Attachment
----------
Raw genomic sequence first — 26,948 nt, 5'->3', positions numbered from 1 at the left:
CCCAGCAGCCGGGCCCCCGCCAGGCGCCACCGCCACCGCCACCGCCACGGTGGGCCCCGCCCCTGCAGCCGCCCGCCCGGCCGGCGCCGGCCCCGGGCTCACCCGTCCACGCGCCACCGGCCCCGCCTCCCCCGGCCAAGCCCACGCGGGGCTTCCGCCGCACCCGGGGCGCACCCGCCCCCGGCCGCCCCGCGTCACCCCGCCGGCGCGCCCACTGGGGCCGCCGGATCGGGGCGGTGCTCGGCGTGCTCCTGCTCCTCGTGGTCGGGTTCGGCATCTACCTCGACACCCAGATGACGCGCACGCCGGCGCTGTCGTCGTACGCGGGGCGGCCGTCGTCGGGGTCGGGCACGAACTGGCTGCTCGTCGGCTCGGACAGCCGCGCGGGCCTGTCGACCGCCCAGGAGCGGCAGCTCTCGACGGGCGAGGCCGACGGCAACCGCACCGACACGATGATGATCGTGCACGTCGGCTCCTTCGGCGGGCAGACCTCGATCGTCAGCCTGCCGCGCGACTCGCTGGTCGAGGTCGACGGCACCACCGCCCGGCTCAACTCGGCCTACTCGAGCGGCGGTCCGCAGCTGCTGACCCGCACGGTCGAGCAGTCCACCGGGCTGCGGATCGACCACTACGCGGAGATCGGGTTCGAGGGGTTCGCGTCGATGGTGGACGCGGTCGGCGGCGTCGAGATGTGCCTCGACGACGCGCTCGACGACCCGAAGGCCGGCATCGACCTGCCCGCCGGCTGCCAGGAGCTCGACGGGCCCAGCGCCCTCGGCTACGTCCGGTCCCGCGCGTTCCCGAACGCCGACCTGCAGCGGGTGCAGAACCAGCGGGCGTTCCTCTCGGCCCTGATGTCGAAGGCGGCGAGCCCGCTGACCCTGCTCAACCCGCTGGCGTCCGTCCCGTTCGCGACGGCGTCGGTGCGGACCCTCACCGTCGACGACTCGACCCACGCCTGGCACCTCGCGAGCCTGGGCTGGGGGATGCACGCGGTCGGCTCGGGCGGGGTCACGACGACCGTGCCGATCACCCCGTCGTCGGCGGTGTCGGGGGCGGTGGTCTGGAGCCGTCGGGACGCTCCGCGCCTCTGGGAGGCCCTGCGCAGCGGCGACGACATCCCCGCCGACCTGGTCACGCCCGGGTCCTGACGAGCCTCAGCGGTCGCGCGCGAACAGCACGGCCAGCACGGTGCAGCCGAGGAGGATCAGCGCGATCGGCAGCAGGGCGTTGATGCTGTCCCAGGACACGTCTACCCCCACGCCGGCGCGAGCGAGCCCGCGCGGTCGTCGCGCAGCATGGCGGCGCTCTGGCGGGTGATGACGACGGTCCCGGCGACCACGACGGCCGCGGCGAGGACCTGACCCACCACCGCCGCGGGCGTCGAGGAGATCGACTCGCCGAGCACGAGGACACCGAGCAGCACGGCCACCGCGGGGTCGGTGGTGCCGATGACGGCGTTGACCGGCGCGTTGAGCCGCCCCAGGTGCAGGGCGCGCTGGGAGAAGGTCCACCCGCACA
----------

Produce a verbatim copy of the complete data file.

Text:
Raw genomic sequence first — 26,948 nt, 5'->3', positions numbered from 1 at the left:
CCCAGCAGCCGGGCCCCCGCCAGGCGCCACCGCCACCGCCACCGCCACGGTGGGCCCCGCCCCTGCAGCCGCCCGCCCGGCCGGCGCCGGCCCCGGGCTCACCCGTCCACGCGCCACCGGCCCCGCCTCCCCCGGCCAAGCCCACGCGGGGCTTCCGCCGCACCCGGGGCGCACCCGCCCCCGGCCGCCCCGCGTCACCCCGCCGGCGCGCCCACTGGGGCCGCCGGATCGGGGCGGTGCTCGGCGTGCTCCTGCTCCTCGTGGTCGGGTTCGGCATCTACCTCGACACCCAGATGACGCGCACGCCGGCGCTGTCGTCGTACGCGGGGCGGCCGTCGTCGGGGTCGGGCACGAACTGGCTGCTCGTCGGCTCGGACAGCCGCGCGGGCCTGTCGACCGCCCAGGAGCGGCAGCTCTCGACGGGCGAGGCCGACGGCAACCGCACCGACACGATGATGATCGTGCACGTCGGCTCCTTCGGCGGGCAGACCTCGATCGTCAGCCTGCCGCGCGACTCGCTGGTCGAGGTCGACGGCACCACCGCCCGGCTCAACTCGGCCTACTCGAGCGGCGGTCCGCAGCTGCTGACCCGCACGGTCGAGCAGTCCACCGGGCTGCGGATCGACCACTACGCGGAGATCGGGTTCGAGGGGTTCGCGTCGATGGTGGACGCGGTCGGCGGCGTCGAGATGTGCCTCGACGACGCGCTCGACGACCCGAAGGCCGGCATCGACCTGCCCGCCGGCTGCCAGGAGCTCGACGGGCCCAGCGCCCTCGGCTACGTCCGGTCCCGCGCGTTCCCGAACGCCGACCTGCAGCGGGTGCAGAACCAGCGGGCGTTCCTCTCGGCCCTGATGTCGAAGGCGGCGAGCCCGCTGACCCTGCTCAACCCGCTGGCGTCCGTCCCGTTCGCGACGGCGTCGGTGCGGACCCTCACCGTCGACGACTCGACCCACGCCTGGCACCTCGCGAGCCTGGGCTGGGGGATGCACGCGGTCGGCTCGGGCGGGGTCACGACGACCGTGCCGATCACCCCGTCGTCGGCGGTGTCGGGGGCGGTGGTCTGGAGCCGTCGGGACGCTCCGCGCCTCTGGGAGGCCCTGCGCAGCGGCGACGACATCCCCGCCGACCTGGTCACGCCCGGGTCCTGACGAGCCTCAGCGGTCGCGCGCGAACAGCACGGCCAGCACGGTGCAGCCGAGGAGGATCAGCGCGATCGGCAGCAGGGCGTTGATGCTGTCCCAGGACACGTCTACCCCCACGCCGGCGCGAGCGAGCCCGCGCGGTCGTCGCGCAGCATGGCGGCGCTCTGGCGGGTGATGACGACGGTCCCGGCGACCACGACGGCCGCGGCGAGGACCTGACCCACCACCGCCGCGGGCGTCGAGGAGATCGACTCGCCGAGCACGAGGACACCGAGCAGCACGGCCACCGCGGGGTCGGTGGTGCCGATGACGGCGTTGACCGGCGCGTTGAGCCGCCCCAGGTGCAGGGCGCGCTGGGAGAAGGTCCACCCGCACA